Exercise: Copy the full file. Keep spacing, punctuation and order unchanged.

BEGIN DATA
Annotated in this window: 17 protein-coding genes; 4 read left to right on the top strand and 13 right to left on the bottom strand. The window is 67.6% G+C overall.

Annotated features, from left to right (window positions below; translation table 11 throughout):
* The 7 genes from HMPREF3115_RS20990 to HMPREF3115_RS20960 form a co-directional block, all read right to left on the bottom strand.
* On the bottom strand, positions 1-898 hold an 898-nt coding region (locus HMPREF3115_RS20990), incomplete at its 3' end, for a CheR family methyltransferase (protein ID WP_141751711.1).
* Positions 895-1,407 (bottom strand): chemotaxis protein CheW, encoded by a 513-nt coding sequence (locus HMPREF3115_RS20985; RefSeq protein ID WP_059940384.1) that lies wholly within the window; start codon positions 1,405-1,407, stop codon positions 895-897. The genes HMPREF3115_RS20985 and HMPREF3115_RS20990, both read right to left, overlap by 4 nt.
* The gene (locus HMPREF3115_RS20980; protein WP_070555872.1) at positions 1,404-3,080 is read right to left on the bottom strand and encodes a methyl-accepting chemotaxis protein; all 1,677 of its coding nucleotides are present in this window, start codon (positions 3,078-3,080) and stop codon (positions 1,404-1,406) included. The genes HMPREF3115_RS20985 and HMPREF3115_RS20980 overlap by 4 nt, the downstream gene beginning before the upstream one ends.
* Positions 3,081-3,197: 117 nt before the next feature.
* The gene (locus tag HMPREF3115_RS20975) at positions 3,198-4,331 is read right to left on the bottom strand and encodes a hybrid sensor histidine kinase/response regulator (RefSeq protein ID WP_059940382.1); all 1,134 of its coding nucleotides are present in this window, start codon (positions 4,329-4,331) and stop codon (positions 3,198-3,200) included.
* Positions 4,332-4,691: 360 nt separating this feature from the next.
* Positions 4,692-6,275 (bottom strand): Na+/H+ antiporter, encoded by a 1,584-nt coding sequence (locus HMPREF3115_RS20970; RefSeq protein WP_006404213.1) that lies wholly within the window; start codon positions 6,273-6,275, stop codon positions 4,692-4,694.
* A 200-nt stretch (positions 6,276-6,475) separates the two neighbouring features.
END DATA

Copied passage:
Annotated in this window: 17 protein-coding genes; 4 read left to right on the top strand and 13 right to left on the bottom strand. The window is 67.6% G+C overall.

Annotated features, from left to right (window positions below; translation table 11 throughout):
* The 7 genes from HMPREF3115_RS20990 to HMPREF3115_RS20960 form a co-directional block, all read right to left on the bottom strand.
* On the bottom strand, positions 1-898 hold an 898-nt coding region (locus HMPREF3115_RS20990), incomplete at its 3' end, for a CheR family methyltransferase (protein ID WP_141751711.1).
* Positions 895-1,407 (bottom strand): chemotaxis protein CheW, encoded by a 513-nt coding sequence (locus HMPREF3115_RS20985; RefSeq protein ID WP_059940384.1) that lies wholly within the window; start codon positions 1,405-1,407, stop codon positions 895-897. The genes HMPREF3115_RS20985 and HMPREF3115_RS20990, both read right to left, overlap by 4 nt.
* The gene (locus HMPREF3115_RS20980; protein WP_070555872.1) at positions 1,404-3,080 is read right to left on the bottom strand and encodes a methyl-accepting chemotaxis protein; all 1,677 of its coding nucleotides are present in this window, start codon (positions 3,078-3,080) and stop codon (positions 1,404-1,406) included. The genes HMPREF3115_RS20985 and HMPREF3115_RS20980 overlap by 4 nt, the downstream gene beginning before the upstream one ends.
* Positions 3,081-3,197: 117 nt before the next feature.
* The gene (locus tag HMPREF3115_RS20975) at positions 3,198-4,331 is read right to left on the bottom strand and encodes a hybrid sensor histidine kinase/response regulator (RefSeq protein ID WP_059940382.1); all 1,134 of its coding nucleotides are present in this window, start codon (positions 4,329-4,331) and stop codon (positions 3,198-3,200) included.
* Positions 4,332-4,691: 360 nt separating this feature from the next.
* Positions 4,692-6,275 (bottom strand): Na+/H+ antiporter, encoded by a 1,584-nt coding sequence (locus HMPREF3115_RS20970; RefSeq protein WP_006404213.1) that lies wholly within the window; start codon positions 6,273-6,275, stop codon positions 4,692-4,694.
* A 200-nt stretch (positions 6,276-6,475) separates the two neighbouring features.